Understanding External Access to Documents in an Office 365 Tenant (Part 2)

Office 365 with Teams

Understanding Office 365 Sharing

In part 1 of this series, we explore how document sharing occurs within Office 365 and how to use two cmdlets in the SharePoint Online PowerShell module to understand with whom outside the tenant we share documents.

As noted, the Get-SPOUser and Get-SPOExternalUser cmdlets have some problems when processing group-enabled SharePoint sites. These sites use Office 365 Groups to manage membership, and the results returned by the cmdlets do not necessarily reflect the view of Office 365 Groups.

Given the popularity of Teams and Groups, it is likely that most sites now running inside Office 365 tenants use Groups for their membership. We can absolutely use the SharePoint cmdlets to process sites that are not group-enabled, but we need another solution to deal with the sites owned by Office 365 Groups.

Examining Group Guests

The solution is to examine the membership of Office 365 Groups with guest members. Fortunately, Groups gives use a filterable property (GroupExternalMemberCount) that makes it easy to extract the set of groups with guest members. A similar property (GroupMemberCount) holds the total number of members in a group. Groups updates the two properties automatically as membership changes occur, including changes made through Teams.

Once we know what groups to examine, we can loop through each group to extract details of guest members. Here’s some code to do the trick.

$Groups = (Get-UnifiedGroup -Filter {GroupExternalMemberCount -gt 0} | Select Alias, DisplayName, SharePointSiteURL, GroupExternalMemberCount)
If ($Groups.Count -gt 0) {
   Write-Host "Processing" $Groups.Count "groups with guest members"
   $Report = @()
   $NumExt = 0
   $LargestGroup = $Null
   $LargestGroupNum = 0
   ForEach ($G in $Groups) {
      Write-Host "Processing" $G.DisplayName
      $Users = Get-UnifiedGroupLinks -Identity $G.Alias -LinkType Members
      ForEach ($U in $Users) {
         If ($U.Name -Match "#EXT#" -and $U.Name -NotLike "*teams.ms*") {
            $CheckName = $U.Name + "@yourtenant.onmicrosoft.com"
            $User = (Get-AzureADUser -ObjectId $CheckName).DisplayName 
            $ReportLine = [PSCustomObject][Ordered]@{
               Email           = $U.Name
               User            = $User
               Group           = $G.DisplayName
               Site            = $G.SharePointSiteURL }
            $Report += $ReportLine }         
    If ($G.GroupExternalMemberCount -gt $LargestGroupNum) {
       $LargestGroupNum = $G.GroupExternalMemberCount
       $LargestGroup = $G.DisplayName}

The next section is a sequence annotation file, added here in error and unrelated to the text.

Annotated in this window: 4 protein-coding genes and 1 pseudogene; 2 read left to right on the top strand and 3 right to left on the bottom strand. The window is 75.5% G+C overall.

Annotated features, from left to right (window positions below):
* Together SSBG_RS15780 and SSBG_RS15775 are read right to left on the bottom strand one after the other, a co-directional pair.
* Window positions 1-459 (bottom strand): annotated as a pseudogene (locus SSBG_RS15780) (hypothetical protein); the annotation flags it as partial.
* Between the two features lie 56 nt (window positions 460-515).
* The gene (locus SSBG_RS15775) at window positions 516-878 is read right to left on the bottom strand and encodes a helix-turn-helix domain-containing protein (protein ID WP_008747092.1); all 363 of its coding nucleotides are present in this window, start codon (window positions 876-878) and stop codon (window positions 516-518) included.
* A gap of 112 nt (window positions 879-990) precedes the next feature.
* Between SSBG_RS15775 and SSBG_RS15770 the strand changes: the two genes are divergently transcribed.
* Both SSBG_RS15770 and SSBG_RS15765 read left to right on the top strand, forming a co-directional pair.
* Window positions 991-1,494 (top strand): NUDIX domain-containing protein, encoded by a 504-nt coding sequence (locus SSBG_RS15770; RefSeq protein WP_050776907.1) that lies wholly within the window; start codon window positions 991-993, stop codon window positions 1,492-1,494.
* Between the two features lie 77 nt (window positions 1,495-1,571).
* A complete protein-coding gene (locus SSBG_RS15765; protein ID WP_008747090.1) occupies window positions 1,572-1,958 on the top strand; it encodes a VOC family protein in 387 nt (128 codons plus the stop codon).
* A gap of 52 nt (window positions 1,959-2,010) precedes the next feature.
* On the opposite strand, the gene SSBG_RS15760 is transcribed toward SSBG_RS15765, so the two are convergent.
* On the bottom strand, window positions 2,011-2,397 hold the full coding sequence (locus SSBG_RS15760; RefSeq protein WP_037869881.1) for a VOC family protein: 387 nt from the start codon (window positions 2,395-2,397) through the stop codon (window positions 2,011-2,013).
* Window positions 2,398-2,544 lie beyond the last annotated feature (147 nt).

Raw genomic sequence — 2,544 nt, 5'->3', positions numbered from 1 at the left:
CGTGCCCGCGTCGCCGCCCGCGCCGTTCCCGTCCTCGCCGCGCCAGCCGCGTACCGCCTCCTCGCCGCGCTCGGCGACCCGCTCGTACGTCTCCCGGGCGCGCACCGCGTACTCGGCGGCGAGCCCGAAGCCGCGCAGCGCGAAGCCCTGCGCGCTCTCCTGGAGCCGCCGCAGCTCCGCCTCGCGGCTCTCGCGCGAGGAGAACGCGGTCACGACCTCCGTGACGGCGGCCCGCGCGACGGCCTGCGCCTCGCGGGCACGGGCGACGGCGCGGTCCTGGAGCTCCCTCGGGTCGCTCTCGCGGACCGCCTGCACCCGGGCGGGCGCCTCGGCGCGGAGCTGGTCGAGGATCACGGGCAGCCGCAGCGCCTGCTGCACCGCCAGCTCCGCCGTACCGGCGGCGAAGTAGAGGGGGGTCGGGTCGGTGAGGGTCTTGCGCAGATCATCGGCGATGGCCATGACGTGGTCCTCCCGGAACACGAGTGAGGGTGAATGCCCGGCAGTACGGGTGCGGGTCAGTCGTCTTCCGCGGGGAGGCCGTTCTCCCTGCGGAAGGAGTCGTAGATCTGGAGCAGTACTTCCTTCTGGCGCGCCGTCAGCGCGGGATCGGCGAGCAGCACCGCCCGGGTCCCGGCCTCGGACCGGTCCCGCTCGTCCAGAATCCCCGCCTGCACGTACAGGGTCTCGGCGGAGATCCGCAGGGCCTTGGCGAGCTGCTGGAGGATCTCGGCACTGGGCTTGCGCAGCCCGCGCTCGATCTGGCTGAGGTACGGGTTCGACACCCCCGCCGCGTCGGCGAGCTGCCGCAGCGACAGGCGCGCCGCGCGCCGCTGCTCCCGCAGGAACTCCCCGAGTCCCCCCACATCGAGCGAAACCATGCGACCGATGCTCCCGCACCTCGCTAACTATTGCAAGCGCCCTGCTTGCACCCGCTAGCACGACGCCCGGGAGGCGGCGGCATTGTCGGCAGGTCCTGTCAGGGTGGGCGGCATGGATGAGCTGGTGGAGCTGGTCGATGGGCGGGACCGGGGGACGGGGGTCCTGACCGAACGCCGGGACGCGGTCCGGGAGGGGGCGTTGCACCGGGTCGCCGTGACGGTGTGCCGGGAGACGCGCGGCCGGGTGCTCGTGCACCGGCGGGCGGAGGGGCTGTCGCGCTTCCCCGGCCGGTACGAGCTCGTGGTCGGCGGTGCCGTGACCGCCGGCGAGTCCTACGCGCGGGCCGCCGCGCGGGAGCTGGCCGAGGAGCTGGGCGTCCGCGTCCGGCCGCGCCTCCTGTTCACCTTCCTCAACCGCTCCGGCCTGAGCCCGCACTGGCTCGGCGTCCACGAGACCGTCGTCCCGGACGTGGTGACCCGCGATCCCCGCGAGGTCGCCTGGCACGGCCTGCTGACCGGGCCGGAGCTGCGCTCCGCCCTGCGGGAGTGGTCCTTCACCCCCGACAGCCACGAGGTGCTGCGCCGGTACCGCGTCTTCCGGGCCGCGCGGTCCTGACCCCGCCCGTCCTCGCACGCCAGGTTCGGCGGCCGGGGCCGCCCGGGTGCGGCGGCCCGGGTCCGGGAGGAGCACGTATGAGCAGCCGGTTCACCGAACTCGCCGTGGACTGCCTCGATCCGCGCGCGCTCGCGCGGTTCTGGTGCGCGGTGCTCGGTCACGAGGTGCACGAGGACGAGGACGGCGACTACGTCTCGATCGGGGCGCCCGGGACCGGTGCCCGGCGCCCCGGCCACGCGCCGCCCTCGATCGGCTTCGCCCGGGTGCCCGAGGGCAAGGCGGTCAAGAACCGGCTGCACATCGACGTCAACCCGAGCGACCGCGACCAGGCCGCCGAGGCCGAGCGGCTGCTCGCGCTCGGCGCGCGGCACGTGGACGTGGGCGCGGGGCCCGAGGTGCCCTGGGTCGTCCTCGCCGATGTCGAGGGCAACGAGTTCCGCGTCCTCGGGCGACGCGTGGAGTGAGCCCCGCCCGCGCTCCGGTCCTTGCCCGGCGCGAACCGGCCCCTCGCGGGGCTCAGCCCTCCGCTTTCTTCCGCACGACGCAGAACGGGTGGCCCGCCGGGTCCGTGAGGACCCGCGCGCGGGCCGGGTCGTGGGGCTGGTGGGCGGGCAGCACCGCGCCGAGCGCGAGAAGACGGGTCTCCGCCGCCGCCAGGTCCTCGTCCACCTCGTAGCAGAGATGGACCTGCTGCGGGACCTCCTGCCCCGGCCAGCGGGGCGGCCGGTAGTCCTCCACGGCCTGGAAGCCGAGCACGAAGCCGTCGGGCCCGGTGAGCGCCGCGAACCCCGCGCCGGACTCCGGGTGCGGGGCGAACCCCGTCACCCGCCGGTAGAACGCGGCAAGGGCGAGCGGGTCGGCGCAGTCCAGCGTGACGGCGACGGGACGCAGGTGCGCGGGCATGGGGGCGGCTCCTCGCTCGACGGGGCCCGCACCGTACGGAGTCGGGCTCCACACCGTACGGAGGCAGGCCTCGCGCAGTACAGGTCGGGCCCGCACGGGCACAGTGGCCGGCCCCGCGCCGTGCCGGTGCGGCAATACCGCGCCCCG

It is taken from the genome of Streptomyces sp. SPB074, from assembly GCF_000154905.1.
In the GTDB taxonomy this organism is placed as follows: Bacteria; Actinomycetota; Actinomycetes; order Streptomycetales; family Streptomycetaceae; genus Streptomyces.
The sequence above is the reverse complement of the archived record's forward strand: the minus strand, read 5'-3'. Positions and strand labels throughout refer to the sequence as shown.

Write-Host $NumExt "guest user memberships found in" $Groups.Count "groups"
Write-Host "Largest external group is" $LargestGroup "with" $LargestGroupNum "guests"

Guest Statistics

At the end of the script, we have a couple of lines to report statistics. As you can see in Figure 1, 37 groups have guest users in their membership when we scan these groups, we find 224 instances of guest membership. The group with most guests has 63.

Office 365 Groups with Guests
Figure 1: Reporting guests in Office 365 Groups (image credit: Tony Redmond)

Analyzing Guests

The script creates an ordered array of guests found in group membership. It is easy to sort the array and look at the data in whatever way you like. For example, you could sort by user to be able to see what groups each user belongs to.

$Report | Sort User | Format-Table User, Group, Site -AutoSize

User                    Group                    Site
---                     -----                    ----
Ailbhe Smith (Hotmail)  Office 365 Tenant Health https://tenant.sharepoint.com/sites/office365Health
Ian Byrne               Dynamic Passion          https://tenant.sharepoint.com/sites/DynamicPass
Ian Byrne               Exchange Trades          https://tenant.sharepoint.com/sites/exchangetrades

Of course, not all guest users will access documents as many will collaborate via email (for Office 365 Groups) or channel and private conversations (Teams). It’s possible that no one ever puts anything in the document library in the site collection. But if they do, those documents are accessible to guest users, who enjoy exactly the same rights over the documents as do users who belong to the tenant

The Next Step

We now have methods to extract details about who can share documents in old-style and new-style SharePoint sites. This is good information for tenant administrators to have because you never know when someone might ask who can access documents. It’s knowledge of sharing that might happen if a guest user accesses a document library.

However, SharePoint and OneDrive for Business also support sharing for individual documents and folders. To understand when this kind of sharing occurs, we must look elsewhere. That’s the subject of the third part of this series.

Follow Tony on Twitter @12Knocksinna.

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